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What Are the Different Types of Epoxy Adhesive?

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  • Written By: Larry Ray Palmer
  • Edited By: A. Joseph
  • Last Modified Date: 14 April 2014
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Epoxy adhesive is available in a variety of formulations to accomplish different tasks. All epoxy adhesives share a common thread in the fact that they need a hardener to be applied to the epoxy resin to cause it to set up and become useful as an adhesive. Epoxy adhesive is available in a fast-set epoxy variety as well as normal drying epoxy and slow-drying epoxy formulations. In some cases, a liquid epoxy is preferable, and other applications make the thicker gel epoxy formulations a better choice.

This type of adhesive is composed of one or more resin components and a hardener. The epoxy resin might be a liquid or a gel formulation, and each of these epoxy types has uses for which it is more applicable. Epoxy-based materials are often able to adhere to a variety of surfaces with a durable bond that will resist damage from moisture and heat. Epoxy adhesive is a preferred adhesive option for many applications because of its strong bonding ability and versatility.

Epoxy adhesive is used in a variety of hobby applications and can commonly be a hobbyist's adhesive of choice. The particular requirements of a project often dictate which variety of epoxy adhesive is the best choice. Depending upon the application, hobbyists might choose a fast-set liquid epoxy to make repairs to remote control plane structures or a slow-drying epoxy to allow for more precise placement of parts in the construction of models or to repair furniture in a home workshop.

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As an engineering adhesive, epoxy-based materials are commonly used to bond one surface to another, thus limiting movement between the joints and dampening sound. Epoxy adhesive is also used as structural adhesive to glue fixtures in place in locations where driving a nail might cause issues. An example of this epoxy application might include setting tack strip for carpeting on a concrete floor with an sub-floor heating system. Epoxy adhesives makes it possible to adhere the fixture to a surface in a permanent or semi-permanent manner without the risks associated with driving nails into the surface.

Epoxy adhesive has also proven to be useful for emergency repairs. Many epoxy adhesives are not affected by the presence of moisture, thus allowing their use in environments where other adhesives would be rendered useless. Epoxy adhesives of this kind can be used to make emergency repairs to swimming pools, boats or equipment in a marine environment.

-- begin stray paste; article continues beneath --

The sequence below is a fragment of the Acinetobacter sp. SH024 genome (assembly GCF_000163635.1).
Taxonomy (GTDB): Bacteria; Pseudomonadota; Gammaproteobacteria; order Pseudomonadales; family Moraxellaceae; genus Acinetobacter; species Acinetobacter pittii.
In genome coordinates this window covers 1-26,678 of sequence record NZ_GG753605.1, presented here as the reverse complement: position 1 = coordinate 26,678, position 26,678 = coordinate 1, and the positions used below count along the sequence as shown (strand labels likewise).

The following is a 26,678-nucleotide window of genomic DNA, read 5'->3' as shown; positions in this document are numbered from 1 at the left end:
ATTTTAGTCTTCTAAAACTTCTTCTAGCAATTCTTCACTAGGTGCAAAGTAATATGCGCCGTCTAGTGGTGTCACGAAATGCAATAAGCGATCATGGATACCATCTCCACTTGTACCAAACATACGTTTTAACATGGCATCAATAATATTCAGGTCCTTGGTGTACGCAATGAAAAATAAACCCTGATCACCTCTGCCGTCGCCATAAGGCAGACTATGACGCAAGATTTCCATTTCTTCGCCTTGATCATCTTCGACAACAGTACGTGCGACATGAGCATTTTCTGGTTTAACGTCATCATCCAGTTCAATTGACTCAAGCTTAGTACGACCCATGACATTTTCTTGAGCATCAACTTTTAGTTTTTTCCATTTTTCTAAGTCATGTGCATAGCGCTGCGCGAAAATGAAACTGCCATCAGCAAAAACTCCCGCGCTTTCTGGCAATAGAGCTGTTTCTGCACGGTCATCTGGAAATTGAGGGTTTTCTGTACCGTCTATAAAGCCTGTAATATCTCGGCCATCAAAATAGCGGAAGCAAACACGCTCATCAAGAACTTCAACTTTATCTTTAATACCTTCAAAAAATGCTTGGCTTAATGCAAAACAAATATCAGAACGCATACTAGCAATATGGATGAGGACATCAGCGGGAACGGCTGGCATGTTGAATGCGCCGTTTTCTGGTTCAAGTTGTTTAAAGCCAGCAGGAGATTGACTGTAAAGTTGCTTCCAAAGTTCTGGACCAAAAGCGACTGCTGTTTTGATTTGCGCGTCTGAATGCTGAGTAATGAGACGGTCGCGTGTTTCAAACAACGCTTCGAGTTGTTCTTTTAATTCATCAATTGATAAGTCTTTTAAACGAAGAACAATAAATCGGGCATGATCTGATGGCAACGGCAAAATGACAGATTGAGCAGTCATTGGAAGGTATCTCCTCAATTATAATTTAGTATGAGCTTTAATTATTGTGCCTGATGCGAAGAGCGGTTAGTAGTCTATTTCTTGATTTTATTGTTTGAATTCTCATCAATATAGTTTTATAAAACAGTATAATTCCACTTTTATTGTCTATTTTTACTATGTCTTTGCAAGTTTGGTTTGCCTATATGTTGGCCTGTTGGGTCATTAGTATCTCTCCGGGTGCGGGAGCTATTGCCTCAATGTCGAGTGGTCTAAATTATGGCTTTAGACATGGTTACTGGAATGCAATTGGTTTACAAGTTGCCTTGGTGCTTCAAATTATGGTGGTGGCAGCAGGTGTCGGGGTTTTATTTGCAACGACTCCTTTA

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Discuss this Article

Perdido
Post 4

Epoxy resin is awesome for making miniature items for a dollhouse. If you add dyes formulated to work with the resin, then you can make some convincing tiny pitchers of tea or other liquid.

My daughter has a big dollhouse, and I decided to make some fake liquid to go in her tiny glasses. I couldn’t allow her to use the epoxy, because the fumes can be dangerous, so I did it by myself as a surprise.

I added brown dye to the resin mixture to make tea and soda. I poured it into glasses and pitchers. The bubbles that occurred when I stirred the resin and hardener together created a convincing soda.

orangey03
Post 3

I used epoxy putty to reattach a piece of concrete that had broken off of my carport. I had heard that this particular epoxy would turn gray when it dried, so that would match the concrete.

I applied the putty and stuck the broken piece back into place. It took just five minutes to set. I had to wait another forty minutes until I could sand it down, though.

I used sandpaper to work the putty down until it was even with the surface. It looked like it belonged there. I didn’t need to paint it or anything.

StarJo
Post 2

@kylee07drg - That smell is very memorable! I have to leave the room when my husband uses epoxy adhesive, even if he is using it to fix something that I have broken!

Last month, I broke the hot water handle in the shower. It has four prongs, and I guess I turned the handle too hard, because a few of them went flying off under the pressure.

Since epoxy is not altered by moisture, he decided that an epoxy resin adhesive would be the best bonding agent to use on this handle. He painted it onto the broken surfaces and pressed them back together.

A few hours later, I had my shower handle back. That was several weeks ago, and it is still holding together fine.

kylee07drg
Post 1

I remember my dad using a liquid epoxy adhesive on his model airplanes and helicopters. Building those was his favorite hobby, because he wanted to own a real one, but this was the next best thing.

I sometimes stayed out in his shop with him while he bonded parts together. I remember that the epoxy adhesive smelled incredibly strong, and it almost reminded me of the scent of nail polish remover. It seemed like something that should not be inhaled for very long.

He used it while building the models and also while repairing them. He often had crashes that would damage a wing or the tail, and epoxy would bind the broken parts right back together.

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